Spectrum Culture Reviews “Film About a Father Who”

Spectrum Culture 
January 19, 2021
By Joel Copling 

A daughter explores her feelings about, the biographical landmarks and the explosion of family begotten by her father in Film About a Father Who, a free-flowing documentary whose title might lack the literal ellipsis that is nevertheless implied. For here is director Lynne Sachs, a veteran experimental filmmaker, reflecting upon exactly who her father, Ira Sachs Sr., is, and, more importantly, how she came to understand the who, when and why of his legacy. This is remarkably candid about a man who is, in many ways, anything but candid.

Legacy is at the forefront of study for Sachs, whose career has spanned the last three-and-a-half decades. Indeed, filmmaking kind of runs in the family. Keen observers will recognize the elder Sachs’ son and namesake, Ira Sachs, whose films (the most recognizable, perhaps, being 2008’s Married Life and 2014’s Love Is Strange) commonly explored marriage and relationships in flux and under strain. The younger Ira shows up only a few times in the framing device of the film, shot in the year 2019, but one can imagine that such a filmography was in answer to the tumultuous nature of his father’s relationships.

Those relationships have certainly had an impact, and if a minor disappointment here is that Sachs is not entirely able to communicate whose children were born to which woman, perhaps that is part of the point. Ira has lived a full life (he was 83 at the time of filming this documentary, and a spot of investigative work reveals that he is still alive now) – one of contradictions and blessings and hypocrisies and riches. A pioneering developer who, among other accomplishments, established the Yarrow Hotel (now the Doubletree by Hilton) in Park City, Utah, Ira was also a famed womanizer and was raised by a domineering mother who taught her son to push off all emotional maturity.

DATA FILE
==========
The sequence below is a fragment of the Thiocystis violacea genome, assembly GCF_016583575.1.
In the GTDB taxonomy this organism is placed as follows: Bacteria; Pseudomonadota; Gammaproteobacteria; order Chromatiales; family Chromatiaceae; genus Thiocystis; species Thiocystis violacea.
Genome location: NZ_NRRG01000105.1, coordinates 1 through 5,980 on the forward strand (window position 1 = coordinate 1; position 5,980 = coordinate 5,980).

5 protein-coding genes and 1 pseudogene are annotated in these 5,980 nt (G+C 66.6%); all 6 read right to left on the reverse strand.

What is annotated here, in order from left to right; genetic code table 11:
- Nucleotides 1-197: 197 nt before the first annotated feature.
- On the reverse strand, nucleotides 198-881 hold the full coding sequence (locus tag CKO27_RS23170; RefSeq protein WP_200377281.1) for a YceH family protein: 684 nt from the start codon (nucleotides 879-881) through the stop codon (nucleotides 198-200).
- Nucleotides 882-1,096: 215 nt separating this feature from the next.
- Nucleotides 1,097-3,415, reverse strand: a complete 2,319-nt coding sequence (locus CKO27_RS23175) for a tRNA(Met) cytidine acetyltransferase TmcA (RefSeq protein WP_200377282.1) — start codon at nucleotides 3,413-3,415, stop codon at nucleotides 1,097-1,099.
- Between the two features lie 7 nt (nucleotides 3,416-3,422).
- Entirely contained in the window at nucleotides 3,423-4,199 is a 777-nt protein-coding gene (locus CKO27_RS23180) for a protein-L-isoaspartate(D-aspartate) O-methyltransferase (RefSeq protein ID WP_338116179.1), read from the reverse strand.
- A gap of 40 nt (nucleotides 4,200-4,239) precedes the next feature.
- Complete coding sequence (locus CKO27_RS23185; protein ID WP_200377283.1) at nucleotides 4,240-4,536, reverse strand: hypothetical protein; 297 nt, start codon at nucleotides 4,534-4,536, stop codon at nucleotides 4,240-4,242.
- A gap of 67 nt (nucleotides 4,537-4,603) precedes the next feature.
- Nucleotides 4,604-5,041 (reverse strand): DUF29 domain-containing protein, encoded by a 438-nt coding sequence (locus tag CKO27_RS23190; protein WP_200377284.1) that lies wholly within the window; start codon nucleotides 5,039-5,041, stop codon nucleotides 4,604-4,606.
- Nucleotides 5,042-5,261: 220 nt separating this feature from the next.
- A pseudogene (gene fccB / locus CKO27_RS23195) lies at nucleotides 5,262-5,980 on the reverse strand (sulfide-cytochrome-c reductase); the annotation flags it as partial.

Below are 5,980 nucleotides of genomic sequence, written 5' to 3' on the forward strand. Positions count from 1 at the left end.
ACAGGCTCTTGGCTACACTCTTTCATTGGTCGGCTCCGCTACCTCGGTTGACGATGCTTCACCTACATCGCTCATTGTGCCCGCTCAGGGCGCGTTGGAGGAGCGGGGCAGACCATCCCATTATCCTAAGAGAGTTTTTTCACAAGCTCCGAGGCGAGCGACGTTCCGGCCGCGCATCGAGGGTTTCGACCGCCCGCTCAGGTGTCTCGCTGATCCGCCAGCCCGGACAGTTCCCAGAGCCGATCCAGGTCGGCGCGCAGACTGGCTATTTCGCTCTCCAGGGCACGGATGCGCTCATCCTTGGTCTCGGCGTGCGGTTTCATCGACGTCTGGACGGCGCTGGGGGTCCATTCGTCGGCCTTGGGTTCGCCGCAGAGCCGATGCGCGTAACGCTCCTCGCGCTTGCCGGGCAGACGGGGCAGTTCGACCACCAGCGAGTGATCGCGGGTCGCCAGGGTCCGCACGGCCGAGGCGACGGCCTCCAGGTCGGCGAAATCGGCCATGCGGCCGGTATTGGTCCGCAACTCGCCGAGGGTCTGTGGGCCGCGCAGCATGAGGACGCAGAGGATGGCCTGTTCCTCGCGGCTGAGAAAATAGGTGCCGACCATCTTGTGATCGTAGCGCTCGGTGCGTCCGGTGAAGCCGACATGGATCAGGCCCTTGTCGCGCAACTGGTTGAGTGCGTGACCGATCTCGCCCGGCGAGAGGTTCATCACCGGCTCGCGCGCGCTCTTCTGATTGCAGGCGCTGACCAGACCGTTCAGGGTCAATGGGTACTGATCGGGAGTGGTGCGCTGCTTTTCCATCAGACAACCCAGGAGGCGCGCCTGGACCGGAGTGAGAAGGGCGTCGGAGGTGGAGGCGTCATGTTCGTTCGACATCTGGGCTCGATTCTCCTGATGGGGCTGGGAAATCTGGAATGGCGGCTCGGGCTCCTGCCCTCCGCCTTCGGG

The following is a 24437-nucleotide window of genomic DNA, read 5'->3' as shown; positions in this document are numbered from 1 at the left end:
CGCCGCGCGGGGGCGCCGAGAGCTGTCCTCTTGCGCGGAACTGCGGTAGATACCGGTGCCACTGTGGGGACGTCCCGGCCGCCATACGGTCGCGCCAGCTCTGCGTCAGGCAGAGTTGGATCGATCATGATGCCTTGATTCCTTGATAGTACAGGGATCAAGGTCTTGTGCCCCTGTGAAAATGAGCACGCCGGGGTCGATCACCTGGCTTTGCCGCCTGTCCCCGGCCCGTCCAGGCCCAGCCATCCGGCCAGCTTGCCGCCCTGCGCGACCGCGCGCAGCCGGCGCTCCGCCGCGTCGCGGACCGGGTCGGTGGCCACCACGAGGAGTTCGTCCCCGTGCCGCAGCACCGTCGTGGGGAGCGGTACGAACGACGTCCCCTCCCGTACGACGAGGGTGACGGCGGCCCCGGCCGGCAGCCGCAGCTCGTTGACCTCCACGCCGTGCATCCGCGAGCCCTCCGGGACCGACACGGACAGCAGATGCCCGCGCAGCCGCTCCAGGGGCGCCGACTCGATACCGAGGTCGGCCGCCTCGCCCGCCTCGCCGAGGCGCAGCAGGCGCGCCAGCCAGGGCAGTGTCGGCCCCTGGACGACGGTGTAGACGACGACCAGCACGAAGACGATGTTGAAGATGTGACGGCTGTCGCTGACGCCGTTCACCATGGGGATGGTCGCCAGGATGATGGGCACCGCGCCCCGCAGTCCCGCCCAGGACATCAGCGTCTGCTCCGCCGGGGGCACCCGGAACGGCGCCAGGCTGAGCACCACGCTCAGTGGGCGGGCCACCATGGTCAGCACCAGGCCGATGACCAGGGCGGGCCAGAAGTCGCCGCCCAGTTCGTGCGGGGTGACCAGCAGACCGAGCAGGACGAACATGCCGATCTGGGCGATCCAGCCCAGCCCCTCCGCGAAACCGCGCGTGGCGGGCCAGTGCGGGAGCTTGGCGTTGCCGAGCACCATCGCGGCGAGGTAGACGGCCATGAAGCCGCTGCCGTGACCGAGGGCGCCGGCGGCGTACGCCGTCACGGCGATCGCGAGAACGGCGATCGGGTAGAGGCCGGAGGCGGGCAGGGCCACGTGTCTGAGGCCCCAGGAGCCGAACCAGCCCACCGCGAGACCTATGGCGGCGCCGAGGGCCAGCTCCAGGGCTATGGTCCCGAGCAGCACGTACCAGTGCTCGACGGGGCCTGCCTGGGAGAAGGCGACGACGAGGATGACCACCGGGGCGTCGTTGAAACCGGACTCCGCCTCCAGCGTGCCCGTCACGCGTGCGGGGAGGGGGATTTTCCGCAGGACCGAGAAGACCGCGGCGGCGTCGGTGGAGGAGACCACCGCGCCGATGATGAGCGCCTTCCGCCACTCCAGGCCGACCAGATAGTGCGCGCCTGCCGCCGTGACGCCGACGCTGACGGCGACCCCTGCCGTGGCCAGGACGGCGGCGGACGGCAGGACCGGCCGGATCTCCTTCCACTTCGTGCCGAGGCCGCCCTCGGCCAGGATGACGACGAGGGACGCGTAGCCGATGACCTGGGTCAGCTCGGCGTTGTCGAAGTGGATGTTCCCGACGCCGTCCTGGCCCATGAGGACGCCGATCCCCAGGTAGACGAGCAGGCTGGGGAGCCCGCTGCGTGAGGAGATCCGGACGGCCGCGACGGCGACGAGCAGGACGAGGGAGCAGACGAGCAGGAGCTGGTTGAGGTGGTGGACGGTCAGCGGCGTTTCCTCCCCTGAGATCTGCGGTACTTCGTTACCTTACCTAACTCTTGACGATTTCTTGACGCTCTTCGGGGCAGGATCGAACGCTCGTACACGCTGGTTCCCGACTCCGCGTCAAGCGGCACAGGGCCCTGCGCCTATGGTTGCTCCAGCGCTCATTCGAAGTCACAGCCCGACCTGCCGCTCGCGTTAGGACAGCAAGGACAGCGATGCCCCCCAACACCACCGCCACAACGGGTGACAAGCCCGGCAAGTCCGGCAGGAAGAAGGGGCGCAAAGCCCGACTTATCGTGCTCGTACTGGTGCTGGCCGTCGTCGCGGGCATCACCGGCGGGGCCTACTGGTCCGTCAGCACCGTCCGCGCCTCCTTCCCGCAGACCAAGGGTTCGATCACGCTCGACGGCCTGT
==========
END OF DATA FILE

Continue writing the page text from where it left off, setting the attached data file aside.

The result is a man who smiles through everything, who hides a whole lot of himself, and who seems unable to face anything that might present the opportunity for catharsis. At one point, when asked the question about when he knew that one of his daughters was his daughter, he cannot answer. Moreover, he would rather not try to remember, either. He says all of this with something of an empty smile on his face – remembering the good times and trying to push away the part that actually means anything.

Somehow, Sachs has made a documentary that is as comprehensive as it can be about a man who is almost the opposite of a generous subject. When we meet his mother, by the way, the interview is even more hostile about revealing any truth. That isn’t surprising, considering what we have come to learn about the woman, but it is a significant achievement on the part of Sachs to have shaped any of this material – culled from, as one could only imagine, hundreds of hours of home-video footage over the course of 35 years – into a workable motion picture. It is quite a moving one, too, especially on the level of personal introspection and reflection.

There is occasionally the feeling that this project is too personal to Sachs to translate for those looking from the outside in. Film About a Father Who still resonates as a reflection on a life lived and the love that has lingered.